If the terrorist can no longer sprout assemblages like new organs out of his body at random, then he is no longer a threat to the state, for his movement can then be carefully tracked. No new flows can be coded by him.

Indeed, the terrorist identity is an unstable one that is part of a larger Hypersubject that captures and collects identities, using them as so many masks to hide itself. The terrorist Hypersubject is composed of members who have very morphically unstable identities that can slip, slide and disintegrate and reform at a moment’s notice so that his identity cannot be coded and locked into a fixed assemblage.

There is thus a direct relationship between fixity of identity and coded flows: with a stable identity, the subject can be tracked with social security numbers, birth dates, health records, etc. that capture and code all flows emanating from him and leading back to him.

Terrorism can only emerge in an age of Hypersubjects with liquefying identities that are constantly morphing and dissolving. The terrorist must be able to sever himself from all assemblage points imposed by the state and become a modular unit unto himself. He must be capable of plugging into and unplugging himself from any and all assemblages with state functions. He becomes a Modular Subject which sprouts identities at will, for his subjectivity can be broken down into units which can be moved about and unplugged or replugged into novel flows with new entities.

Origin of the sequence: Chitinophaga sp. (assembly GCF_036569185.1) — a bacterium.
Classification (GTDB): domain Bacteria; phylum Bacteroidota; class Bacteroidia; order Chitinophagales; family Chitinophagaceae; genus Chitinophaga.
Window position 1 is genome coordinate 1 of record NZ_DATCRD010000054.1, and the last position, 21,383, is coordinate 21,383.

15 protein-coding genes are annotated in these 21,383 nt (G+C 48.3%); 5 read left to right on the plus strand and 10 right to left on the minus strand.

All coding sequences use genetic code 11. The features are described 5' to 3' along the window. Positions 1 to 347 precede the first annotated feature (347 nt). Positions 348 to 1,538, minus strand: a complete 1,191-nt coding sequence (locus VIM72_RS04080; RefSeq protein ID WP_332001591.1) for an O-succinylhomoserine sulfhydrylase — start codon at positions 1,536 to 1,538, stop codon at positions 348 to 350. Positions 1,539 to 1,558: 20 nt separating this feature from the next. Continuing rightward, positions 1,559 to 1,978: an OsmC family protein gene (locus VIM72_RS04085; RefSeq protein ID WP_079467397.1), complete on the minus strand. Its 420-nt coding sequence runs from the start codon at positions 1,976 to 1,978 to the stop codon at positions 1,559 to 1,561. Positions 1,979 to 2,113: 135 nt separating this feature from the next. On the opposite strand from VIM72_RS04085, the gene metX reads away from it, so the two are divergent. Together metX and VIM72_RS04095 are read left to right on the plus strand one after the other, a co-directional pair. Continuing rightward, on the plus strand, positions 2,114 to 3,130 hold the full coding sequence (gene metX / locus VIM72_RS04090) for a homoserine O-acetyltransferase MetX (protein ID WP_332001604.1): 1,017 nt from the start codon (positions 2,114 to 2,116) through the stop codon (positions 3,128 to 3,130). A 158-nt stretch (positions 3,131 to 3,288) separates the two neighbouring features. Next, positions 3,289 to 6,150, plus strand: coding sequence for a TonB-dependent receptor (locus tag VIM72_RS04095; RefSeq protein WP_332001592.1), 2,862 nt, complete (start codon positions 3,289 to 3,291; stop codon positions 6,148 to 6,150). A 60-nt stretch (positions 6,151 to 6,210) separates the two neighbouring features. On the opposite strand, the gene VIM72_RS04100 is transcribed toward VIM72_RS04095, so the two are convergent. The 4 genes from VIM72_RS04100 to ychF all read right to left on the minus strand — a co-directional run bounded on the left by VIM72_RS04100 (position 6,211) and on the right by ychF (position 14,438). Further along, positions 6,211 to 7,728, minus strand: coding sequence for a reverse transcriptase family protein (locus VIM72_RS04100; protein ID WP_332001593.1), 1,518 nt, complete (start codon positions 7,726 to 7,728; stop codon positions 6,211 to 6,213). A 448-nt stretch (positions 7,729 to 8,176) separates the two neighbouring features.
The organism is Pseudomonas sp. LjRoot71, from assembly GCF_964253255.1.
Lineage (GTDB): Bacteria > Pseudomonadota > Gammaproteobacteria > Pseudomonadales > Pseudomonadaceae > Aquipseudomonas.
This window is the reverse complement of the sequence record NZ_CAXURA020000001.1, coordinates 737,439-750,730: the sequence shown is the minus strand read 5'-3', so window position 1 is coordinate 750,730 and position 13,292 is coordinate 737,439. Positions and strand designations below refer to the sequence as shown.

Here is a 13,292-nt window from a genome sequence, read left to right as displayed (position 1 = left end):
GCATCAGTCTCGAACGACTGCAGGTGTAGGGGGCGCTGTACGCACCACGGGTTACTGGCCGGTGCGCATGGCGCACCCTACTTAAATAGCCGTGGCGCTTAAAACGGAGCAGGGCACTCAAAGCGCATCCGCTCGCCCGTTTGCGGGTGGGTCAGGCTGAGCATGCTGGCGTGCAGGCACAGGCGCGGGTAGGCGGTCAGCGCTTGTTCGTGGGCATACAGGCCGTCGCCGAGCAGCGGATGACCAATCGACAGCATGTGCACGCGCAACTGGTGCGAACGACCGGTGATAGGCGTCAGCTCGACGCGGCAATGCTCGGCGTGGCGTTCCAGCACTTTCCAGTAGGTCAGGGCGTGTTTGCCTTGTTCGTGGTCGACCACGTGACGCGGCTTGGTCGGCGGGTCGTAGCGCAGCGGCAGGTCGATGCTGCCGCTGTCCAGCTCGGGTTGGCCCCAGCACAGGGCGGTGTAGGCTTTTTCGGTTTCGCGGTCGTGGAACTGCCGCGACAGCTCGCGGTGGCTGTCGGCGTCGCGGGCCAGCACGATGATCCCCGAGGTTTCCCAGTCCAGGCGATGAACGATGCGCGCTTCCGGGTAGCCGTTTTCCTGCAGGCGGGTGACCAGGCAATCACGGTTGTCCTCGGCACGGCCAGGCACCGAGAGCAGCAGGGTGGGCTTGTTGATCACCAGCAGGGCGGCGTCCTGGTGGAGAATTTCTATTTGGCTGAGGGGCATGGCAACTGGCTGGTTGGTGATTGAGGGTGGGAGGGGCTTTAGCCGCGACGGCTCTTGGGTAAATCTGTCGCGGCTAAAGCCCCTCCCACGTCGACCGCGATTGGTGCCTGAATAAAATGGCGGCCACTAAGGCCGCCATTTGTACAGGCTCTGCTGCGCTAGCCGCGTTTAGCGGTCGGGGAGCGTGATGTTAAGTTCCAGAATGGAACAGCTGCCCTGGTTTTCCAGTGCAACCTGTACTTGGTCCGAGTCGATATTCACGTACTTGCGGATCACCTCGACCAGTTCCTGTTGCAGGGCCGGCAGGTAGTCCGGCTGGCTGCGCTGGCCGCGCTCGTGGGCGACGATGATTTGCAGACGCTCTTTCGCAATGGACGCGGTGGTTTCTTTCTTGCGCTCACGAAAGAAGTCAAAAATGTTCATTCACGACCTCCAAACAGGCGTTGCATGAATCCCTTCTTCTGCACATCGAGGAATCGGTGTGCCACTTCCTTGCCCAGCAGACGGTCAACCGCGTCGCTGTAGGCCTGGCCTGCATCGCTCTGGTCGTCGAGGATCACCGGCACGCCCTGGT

II. Icons

The first person to die by the Baader-Meinhof group was a police officer who was shot by Gerhard Muller during a nighttime shootout. It was at this point that authorities began to regard the organization as “criminal” rather than just “political.”